Fortunately, many of the vision conditions that result from an acquired brain injury can be improved with proper treatment. A Neuro-Optometric Assessment allows the doctor to identify vision system deficits and then prescribe a targeted treatment plan. Treatment for post-trauma vision changes can include task specific eyeglass prescriptions to improve visual comfort and performance, or active rehabilitation in the form of Neuro-Optometric Vision Rehabilitation. A Neuro-Optometric Assessment is the first step to visual recovery.

What is Tested During a Neuro-Optometric Assessment?

A Neuro-Optometric Assessment consists of testing specific to post-trauma vision changes. It is important to note that these types of tests are not included in a typical routine eye exam. For this reason, an eye examination with a primary eye care provider does not replace a Neuro-Optometric Assessment to identify and accurately diagnosis post-trauma vision changes.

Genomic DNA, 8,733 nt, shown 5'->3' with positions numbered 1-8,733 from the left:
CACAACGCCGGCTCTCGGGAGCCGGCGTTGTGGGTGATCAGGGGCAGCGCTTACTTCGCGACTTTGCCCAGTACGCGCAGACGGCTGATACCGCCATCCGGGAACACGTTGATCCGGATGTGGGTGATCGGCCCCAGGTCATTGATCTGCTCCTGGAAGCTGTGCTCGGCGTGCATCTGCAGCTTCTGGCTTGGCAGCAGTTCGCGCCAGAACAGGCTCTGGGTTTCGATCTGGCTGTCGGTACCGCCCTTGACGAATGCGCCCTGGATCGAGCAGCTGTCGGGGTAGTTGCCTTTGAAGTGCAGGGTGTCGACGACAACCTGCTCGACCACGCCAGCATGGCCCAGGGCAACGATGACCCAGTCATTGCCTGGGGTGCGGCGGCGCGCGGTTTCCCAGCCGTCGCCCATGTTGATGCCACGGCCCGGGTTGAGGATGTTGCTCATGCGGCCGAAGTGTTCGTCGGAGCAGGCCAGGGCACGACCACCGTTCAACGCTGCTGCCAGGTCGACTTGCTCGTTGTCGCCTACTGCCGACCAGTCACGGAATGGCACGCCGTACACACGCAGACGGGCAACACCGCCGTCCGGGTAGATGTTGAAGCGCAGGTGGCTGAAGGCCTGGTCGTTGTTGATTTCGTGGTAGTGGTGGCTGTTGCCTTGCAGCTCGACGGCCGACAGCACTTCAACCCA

Our team evaluates several aspects of visual function during a Neuro-Optometric Assessment using age-standardized testing. The visual skills tested are used throughout each day to efficiently take in and interpret visual information. Skills tested include:

  • Accommodation (eye focusing skills): Accommodation, or eye focusing, is commonly affected following an acquired brain injury. Accommodative dysfunction can result in blurred or fluctuating vision as well as eye strain or visual fatigue. While accommodative abilities are expected to decline with age (creating the need for reading glasses), an acquired brain injury can dramatically reduce this visual ability in an instant.